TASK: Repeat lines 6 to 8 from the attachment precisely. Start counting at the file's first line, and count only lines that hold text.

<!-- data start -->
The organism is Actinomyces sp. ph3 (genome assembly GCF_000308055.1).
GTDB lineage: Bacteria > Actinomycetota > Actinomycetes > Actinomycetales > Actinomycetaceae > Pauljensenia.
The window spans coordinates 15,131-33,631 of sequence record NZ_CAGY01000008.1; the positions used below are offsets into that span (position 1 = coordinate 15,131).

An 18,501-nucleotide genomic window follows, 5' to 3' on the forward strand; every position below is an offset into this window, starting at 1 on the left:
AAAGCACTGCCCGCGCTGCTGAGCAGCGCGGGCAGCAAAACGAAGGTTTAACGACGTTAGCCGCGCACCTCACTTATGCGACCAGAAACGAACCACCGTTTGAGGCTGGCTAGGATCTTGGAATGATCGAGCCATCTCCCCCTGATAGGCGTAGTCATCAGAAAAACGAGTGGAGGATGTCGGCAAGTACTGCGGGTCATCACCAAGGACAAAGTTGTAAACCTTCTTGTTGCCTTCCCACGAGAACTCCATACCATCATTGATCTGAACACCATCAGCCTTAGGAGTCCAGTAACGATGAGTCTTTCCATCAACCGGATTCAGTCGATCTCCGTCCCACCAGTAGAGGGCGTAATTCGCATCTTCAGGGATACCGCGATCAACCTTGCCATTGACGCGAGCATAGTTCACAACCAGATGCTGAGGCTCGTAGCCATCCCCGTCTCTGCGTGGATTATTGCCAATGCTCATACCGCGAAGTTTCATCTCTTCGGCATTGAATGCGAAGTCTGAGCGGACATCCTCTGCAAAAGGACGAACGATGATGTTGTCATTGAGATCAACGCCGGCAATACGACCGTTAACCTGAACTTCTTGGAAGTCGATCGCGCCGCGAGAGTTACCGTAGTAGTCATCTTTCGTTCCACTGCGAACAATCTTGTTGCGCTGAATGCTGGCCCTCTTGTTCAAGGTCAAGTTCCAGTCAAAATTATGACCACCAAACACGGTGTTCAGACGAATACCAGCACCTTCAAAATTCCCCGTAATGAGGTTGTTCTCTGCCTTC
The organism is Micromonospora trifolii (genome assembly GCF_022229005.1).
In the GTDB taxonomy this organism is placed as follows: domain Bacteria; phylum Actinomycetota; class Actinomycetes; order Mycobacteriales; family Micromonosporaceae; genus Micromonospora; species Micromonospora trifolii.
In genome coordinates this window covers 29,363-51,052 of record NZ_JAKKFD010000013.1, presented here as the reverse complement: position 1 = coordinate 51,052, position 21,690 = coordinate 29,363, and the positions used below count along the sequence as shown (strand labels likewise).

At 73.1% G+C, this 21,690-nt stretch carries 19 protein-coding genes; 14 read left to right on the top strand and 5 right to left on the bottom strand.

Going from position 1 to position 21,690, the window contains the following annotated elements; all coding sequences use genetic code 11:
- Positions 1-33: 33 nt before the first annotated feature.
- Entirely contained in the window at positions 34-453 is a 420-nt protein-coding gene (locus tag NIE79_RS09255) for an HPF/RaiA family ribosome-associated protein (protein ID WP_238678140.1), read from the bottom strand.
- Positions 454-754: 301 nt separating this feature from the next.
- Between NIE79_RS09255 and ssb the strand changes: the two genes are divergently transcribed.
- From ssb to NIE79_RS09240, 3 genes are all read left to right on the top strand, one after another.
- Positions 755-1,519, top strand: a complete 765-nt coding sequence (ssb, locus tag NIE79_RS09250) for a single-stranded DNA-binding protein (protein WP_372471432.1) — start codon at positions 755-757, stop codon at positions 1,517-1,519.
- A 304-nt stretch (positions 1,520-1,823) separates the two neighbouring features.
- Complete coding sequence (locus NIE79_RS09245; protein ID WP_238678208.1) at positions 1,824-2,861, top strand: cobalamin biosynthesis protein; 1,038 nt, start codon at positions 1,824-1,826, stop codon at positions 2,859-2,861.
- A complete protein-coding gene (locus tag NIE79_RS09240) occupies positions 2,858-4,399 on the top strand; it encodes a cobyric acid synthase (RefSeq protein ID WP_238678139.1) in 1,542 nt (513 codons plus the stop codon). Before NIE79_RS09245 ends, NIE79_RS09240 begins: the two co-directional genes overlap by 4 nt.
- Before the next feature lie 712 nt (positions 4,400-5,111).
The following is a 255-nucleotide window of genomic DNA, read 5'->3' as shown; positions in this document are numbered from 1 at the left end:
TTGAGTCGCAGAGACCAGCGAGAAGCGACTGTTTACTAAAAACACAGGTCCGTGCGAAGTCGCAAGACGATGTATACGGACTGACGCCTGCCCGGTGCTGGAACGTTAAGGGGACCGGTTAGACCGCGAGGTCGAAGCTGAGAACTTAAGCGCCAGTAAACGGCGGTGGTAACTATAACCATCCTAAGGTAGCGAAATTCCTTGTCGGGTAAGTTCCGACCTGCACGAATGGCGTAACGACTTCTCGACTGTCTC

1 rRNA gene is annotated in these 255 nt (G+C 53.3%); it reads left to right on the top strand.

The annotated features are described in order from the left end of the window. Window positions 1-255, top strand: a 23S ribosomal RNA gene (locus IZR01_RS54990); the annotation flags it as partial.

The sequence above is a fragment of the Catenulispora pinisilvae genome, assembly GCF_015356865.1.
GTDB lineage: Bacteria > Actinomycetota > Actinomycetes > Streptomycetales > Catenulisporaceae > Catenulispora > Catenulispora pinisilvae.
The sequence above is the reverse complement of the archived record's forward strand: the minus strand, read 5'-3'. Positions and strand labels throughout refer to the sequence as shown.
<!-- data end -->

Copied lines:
The organism is Micromonospora trifolii (genome assembly GCF_022229005.1).
In the GTDB taxonomy this organism is placed as follows: domain Bacteria; phylum Actinomycetota; class Actinomycetes; order Mycobacteriales; family Micromonosporaceae; genus Micromonospora; species Micromonospora trifolii.
In genome coordinates this window covers 29,363-51,052 of record NZ_JAKKFD010000013.1, presented here as the reverse complement: position 1 = coordinate 51,052, position 21,690 = coordinate 29,363, and the positions used below count along the sequence as shown (strand labels likewise).